Survivors claim system gave suspended driver 'license to kill'






MUNCIE, IN -- News this weekend that Robert D. Whitney is facing criminal charges in Illinois in connection with a fatal traffic accident sparked outrage in Shirley Morris.

Morris's father, 65-year-old Buckie Randolph, was killed in March 2000 outside his South Liberty Street home after Whitney struck Randolph with a car and then fled the scene.

"I'm so furious with the system," Morris said. "Now, it has all come back up again, and I'm having to grieve again, and my family is having to grieve again. It's wrong. They let him get a license to kill."

Whitney pleaded guilty in 2001 to causing a death while operating a motor vehicle with a controlled substance in his blood, a class C felony, and was sentenced to a maximum eight-year prison term.

Then-Delaware Circuit Court 1 Judge Steven Caldemeyer also suspended Whitney's driving privileges for life.

After Whitney's parole release in 2005, however, the Albany man somehow received an Indiana license to drive a commercial truck.

And on July 6, authorities said, the truck-driving Whitney set in motion a chain of events that killed 15-year-old Janelle Durk of Linden, Mich., and another truck driver, in a crash on Interstate 70 west of the Indiana-Illiniois border.

Clark County, Ill., prosecutors have charged Whitney with two counts of reckless homicide, driving under the influence of drugs and violating federal motor carrier laws.

Indiana Bureau of Motor Vehicles spokesman Greg Cook said Monday that the Delaware County clerk's office did not notify the BMV of Caldemeyer's decision to permanently suspend Whitney's license until Aug. 10, 2006, more than a month after the fatal I-70 accident and five years after the judge's order.

"That's certainly not a normal processing timeline," Cook said.


The clerk's office was investigating the problem Monday, pulling Whitney's old court file and printing out court dockets in search of information about any mistakes, Delaware County Clerk Karen Wenger told The Star Press.

"When you are an administrator of a large office, you don't know how everyone does each task," Wenger said.

Janelle Durk's parents, Robert and Sherry Durk, said they hold Whitney's parole officer, Heather Pierce, as responsible as anyone else.

"I just don't understand how this could happen," Robert Durk said. "She let him slip through her fingers."

Pierce said she knew Whitney was driving a truck for a living, but did not question why or how.

"Because he showed proof that the BMV granted his license," Pierce said. "If the BMV grants a driver's license, we have no reason to question it."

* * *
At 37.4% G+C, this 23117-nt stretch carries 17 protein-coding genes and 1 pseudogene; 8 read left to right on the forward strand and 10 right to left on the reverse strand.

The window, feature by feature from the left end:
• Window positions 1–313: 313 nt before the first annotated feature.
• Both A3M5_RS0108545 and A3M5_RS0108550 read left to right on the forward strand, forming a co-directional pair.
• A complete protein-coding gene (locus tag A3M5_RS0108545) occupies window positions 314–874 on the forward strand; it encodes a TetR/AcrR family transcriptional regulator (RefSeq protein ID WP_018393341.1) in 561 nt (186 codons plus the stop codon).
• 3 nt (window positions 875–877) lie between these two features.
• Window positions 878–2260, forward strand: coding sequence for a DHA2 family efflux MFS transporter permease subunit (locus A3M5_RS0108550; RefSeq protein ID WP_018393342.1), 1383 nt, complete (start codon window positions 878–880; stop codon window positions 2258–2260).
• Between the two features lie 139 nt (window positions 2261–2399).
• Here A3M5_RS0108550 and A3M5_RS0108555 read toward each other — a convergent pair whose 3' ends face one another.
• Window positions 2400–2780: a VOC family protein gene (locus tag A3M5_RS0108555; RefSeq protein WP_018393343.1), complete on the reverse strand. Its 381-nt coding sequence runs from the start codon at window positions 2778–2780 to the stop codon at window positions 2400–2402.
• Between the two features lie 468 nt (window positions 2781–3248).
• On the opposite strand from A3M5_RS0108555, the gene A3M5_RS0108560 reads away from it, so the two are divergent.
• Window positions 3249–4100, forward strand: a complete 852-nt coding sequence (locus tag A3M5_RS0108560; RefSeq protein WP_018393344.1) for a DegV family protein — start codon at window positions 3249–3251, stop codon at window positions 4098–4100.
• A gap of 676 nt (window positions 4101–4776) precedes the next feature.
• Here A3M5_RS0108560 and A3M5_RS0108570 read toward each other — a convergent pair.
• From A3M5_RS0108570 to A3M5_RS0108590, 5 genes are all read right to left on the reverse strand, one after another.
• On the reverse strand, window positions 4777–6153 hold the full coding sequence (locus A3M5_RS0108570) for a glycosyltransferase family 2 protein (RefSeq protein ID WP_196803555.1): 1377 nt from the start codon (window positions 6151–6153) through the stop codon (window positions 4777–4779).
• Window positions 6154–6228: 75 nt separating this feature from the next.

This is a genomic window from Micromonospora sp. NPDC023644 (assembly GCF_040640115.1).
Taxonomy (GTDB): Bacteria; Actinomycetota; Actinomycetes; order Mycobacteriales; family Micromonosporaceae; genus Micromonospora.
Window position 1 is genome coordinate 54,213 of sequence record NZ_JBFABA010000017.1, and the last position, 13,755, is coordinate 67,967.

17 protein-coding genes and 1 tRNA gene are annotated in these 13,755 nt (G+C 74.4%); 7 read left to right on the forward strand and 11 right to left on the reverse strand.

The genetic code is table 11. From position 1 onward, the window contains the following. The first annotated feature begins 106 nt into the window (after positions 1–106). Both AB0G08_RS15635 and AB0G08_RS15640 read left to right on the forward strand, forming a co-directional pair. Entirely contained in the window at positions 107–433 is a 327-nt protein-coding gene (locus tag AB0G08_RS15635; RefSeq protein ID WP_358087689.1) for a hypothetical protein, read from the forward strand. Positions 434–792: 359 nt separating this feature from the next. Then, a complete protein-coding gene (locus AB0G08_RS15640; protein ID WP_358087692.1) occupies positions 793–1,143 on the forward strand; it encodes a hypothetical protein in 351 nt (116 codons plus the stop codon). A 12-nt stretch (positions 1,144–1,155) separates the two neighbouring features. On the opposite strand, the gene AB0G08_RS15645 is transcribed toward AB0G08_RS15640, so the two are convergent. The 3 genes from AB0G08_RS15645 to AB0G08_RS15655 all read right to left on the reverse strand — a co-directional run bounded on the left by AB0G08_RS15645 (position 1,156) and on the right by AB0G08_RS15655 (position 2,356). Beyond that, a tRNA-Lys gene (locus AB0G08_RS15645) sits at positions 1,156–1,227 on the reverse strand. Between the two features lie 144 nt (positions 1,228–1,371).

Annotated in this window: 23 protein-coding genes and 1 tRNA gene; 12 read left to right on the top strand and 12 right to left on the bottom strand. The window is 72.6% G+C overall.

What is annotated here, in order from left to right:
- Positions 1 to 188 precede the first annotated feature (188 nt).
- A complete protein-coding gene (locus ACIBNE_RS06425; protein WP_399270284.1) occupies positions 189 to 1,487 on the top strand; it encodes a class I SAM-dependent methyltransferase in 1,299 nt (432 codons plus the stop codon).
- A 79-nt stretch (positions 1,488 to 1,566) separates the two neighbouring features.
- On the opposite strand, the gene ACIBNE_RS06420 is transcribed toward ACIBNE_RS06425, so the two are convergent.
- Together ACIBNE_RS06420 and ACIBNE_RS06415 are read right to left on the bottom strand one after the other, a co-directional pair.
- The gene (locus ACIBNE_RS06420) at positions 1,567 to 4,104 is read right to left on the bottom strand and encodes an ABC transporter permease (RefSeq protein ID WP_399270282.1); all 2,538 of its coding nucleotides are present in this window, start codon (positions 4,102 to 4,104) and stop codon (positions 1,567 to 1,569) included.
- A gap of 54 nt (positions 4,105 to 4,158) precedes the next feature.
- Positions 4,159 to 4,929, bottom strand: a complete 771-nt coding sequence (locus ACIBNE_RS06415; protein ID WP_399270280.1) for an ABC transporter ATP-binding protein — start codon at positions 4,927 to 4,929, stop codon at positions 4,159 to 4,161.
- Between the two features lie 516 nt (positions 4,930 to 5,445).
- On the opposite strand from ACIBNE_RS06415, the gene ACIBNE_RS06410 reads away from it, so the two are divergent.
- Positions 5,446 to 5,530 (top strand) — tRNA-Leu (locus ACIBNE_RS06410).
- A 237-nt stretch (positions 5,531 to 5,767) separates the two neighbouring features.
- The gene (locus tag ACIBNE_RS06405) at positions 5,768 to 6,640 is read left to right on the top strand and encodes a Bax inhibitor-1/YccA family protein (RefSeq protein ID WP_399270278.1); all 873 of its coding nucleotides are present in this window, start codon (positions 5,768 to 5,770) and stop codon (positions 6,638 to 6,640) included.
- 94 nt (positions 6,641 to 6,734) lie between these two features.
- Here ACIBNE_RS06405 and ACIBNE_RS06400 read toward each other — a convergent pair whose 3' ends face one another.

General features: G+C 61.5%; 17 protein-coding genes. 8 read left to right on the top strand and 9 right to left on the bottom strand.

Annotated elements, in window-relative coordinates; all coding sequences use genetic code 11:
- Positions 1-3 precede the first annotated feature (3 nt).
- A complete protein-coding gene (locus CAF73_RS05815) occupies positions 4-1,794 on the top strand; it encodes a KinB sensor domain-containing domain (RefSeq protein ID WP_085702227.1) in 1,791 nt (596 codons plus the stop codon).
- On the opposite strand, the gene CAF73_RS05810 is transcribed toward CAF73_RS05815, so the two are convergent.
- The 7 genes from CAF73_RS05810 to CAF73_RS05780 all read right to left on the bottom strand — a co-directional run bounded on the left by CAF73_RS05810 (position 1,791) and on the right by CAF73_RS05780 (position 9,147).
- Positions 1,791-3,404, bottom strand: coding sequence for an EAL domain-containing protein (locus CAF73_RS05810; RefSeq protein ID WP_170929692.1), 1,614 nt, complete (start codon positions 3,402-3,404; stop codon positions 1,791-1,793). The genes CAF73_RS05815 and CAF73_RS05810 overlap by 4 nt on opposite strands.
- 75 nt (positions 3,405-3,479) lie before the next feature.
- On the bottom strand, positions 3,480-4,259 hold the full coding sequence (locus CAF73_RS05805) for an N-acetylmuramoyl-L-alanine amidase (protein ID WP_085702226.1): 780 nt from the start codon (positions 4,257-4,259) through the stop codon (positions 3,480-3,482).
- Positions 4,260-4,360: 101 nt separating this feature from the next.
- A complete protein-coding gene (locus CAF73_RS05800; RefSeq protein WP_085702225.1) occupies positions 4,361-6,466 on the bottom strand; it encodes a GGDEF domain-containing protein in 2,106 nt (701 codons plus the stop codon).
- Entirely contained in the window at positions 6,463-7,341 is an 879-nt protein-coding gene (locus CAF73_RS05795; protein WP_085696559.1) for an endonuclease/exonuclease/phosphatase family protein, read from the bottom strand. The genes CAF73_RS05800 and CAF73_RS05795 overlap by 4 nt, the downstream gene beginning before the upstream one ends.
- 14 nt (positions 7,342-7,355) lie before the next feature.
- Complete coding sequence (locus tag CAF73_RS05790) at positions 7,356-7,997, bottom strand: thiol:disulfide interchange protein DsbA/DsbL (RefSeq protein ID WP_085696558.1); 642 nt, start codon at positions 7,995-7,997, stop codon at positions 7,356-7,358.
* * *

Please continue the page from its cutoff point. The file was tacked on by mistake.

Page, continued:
Pierce referred further questions to her supervisor, Victoria Fafata.

Fafata did not return a phone call to her New Castle office.

Parolees are allowed to leave the state with the permission of a parole agent and the district supervisor's approval.

It was unclear whether Whitney had permission to leave the state at the time of the fatal interstate crash.

Authorities said Whitney apparently fell asleep, and his rig hit a guard rail and then blocked part of the interstate's eastbound lanes.

In the minutes that followed, another eastbound semi-tractor slammed into stopped traffic, fatally injuring that truck driver, 56-year-old Dale Headley of Salem, Ill., and Janelle Durk, a passenger in a stopped car.

Sherry Durk and Shirley Morris spoke to each other by phone Sunday after news broke in Muncie about the Illinois crash.

"I was so scared of talking to her because I didn't know what to say to her," Morris said.

Morris said she feels cheated by the system not only because Whitney was allowed to drive again, but also because he has failed to pay almost $4,000 in restitution for her father's burial.

The emotional toll on Sherry and Robert Durk has also grown as they learn more about Whitney's past from Morris and news accounts.

"Everything is starting to unravel and the whole story is starting to unfold," Sherry Durk said. "I find myself crying more."

Contact news reporter Nick Werner at 213-5832.

Justice for Janelle site

Robert and Sherry Durk, whose 15-year-old daughter, Janelle, died this summer in an interstate highway accident involving convicted felon Robert D. Whitney, have created a Web site -- -- about their daughter's death. The site focuses on improving safety in the trucking industry.